King Tutankhamen

New York to return Tutankhamun treasures

The Metropolitan Museum of Art in New York is to return 19 artefacts taken from the tomb of the boy pharaoh Tutankhamun. The trove was made up of small figurines and jewellery, including a miniature bronze dog, a sphinx-shaped bracelet ornament and a necklace, said the head of Egypt's antiquities council Dr Zahi Hawass.

Luxor, no longer a luxury

The city that is the cradle of civilisation is now a no-frills flight destination. Simon Calder enjoys this Nile gem that offers culture and pleasure in equal measure

Colossal head of King Tut's granddad discovered at Luxor

A multi-national team of Egyptian and European archaeologists excavating at the site of Amenhotep III’s enormous funerary temple in the Kom El-Hettan area of Luxor’s West Bank have uncovered the 3,000-year-old head of a massive statue of the 18th Dynasty pharaoh, the king of Egyptian kings, whom DNA testing has recently proven was Tutankhamun’s grandfather.

Fakes and forgeries go on display at the V&A Museum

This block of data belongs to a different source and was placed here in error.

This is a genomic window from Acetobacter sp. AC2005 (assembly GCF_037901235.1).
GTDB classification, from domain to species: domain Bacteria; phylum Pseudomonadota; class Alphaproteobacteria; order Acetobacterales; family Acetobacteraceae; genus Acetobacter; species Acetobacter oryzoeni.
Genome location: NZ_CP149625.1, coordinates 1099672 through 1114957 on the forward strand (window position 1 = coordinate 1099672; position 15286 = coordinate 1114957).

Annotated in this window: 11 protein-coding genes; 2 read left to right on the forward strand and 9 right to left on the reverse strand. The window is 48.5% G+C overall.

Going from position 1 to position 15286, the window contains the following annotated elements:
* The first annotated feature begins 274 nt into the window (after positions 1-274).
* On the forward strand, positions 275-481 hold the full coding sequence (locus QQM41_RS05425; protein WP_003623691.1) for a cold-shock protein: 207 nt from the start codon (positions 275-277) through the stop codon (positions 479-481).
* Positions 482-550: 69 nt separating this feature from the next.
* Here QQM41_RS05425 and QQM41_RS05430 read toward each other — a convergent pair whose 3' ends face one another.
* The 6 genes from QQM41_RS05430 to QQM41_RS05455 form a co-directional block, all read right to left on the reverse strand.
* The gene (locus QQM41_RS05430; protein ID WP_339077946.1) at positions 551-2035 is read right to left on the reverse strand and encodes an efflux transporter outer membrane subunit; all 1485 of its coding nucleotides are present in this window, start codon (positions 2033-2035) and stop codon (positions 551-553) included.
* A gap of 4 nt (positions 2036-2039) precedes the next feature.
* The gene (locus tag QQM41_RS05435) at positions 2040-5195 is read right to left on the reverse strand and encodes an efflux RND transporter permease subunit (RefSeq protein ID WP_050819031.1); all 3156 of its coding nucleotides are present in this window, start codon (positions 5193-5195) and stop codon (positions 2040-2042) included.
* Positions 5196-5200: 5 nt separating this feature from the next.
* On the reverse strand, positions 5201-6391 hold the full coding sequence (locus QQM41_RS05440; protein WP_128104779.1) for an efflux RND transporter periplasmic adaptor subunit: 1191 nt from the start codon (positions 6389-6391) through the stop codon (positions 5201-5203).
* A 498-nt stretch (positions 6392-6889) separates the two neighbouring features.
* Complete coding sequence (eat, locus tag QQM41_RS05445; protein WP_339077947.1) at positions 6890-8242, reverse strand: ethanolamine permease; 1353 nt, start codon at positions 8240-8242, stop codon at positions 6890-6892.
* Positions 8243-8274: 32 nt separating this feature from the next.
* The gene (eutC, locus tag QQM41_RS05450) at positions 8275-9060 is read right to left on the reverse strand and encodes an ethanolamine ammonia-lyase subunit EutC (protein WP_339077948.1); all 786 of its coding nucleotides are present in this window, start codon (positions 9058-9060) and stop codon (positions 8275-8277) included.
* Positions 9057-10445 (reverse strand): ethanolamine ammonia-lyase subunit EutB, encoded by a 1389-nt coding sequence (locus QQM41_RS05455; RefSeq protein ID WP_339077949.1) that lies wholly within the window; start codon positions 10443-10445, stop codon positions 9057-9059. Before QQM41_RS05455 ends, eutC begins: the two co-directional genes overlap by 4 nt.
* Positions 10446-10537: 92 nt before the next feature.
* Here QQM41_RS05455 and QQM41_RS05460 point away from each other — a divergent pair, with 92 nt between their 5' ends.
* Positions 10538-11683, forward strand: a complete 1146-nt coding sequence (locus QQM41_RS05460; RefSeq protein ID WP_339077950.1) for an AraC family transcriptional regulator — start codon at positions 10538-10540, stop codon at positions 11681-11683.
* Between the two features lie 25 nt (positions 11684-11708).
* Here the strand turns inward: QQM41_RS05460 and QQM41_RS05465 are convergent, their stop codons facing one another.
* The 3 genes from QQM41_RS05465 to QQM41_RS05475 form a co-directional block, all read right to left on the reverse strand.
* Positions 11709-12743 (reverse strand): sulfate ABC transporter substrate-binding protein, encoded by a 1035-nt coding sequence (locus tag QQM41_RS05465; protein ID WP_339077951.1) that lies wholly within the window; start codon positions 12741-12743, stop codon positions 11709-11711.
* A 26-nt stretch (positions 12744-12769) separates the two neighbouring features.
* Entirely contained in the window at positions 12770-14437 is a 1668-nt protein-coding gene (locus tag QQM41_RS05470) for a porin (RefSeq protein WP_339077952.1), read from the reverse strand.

This Saturday the Victoria and Albert Museum in London will open a show that is all about a fake, in partnership with Scotland Yard. The exhibit, Metropolitan Police Service's Investigation of Fakes and Forgeries, will explore the work of counterfeit mastermind Shaun Greenhalgh, and reveal some of the techniques used by the police to spot fakes.

Edutainment: Is there a role for popular culture in education?

Popular interest in history is peaking like perhaps never before in the 21st century. Films such as Spartan gore-fest 300 have proven big hits at the box office in recent years, and many more ancient world movies – including Centurion, Clash of the Titans and Valhalla Rising – are set to arrive in 2010.

Golden hoard sheds light on Dark Ages

The chance discovery of a huge cache of Anglo Saxon treasure in a Staffordshire field has been hailed as one of the most significant archaeological finds in decades

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Is car boot discovery a Knights Templar relic?

It sounds like Cash in the Attic meets the The Da Vinci Code. A pile of junk cleared from a country home finds its way to a car boot sale in a nearby market town. Among the detritus is a small piece of wood measuring just 10 inches by four inches and covered with painted figures.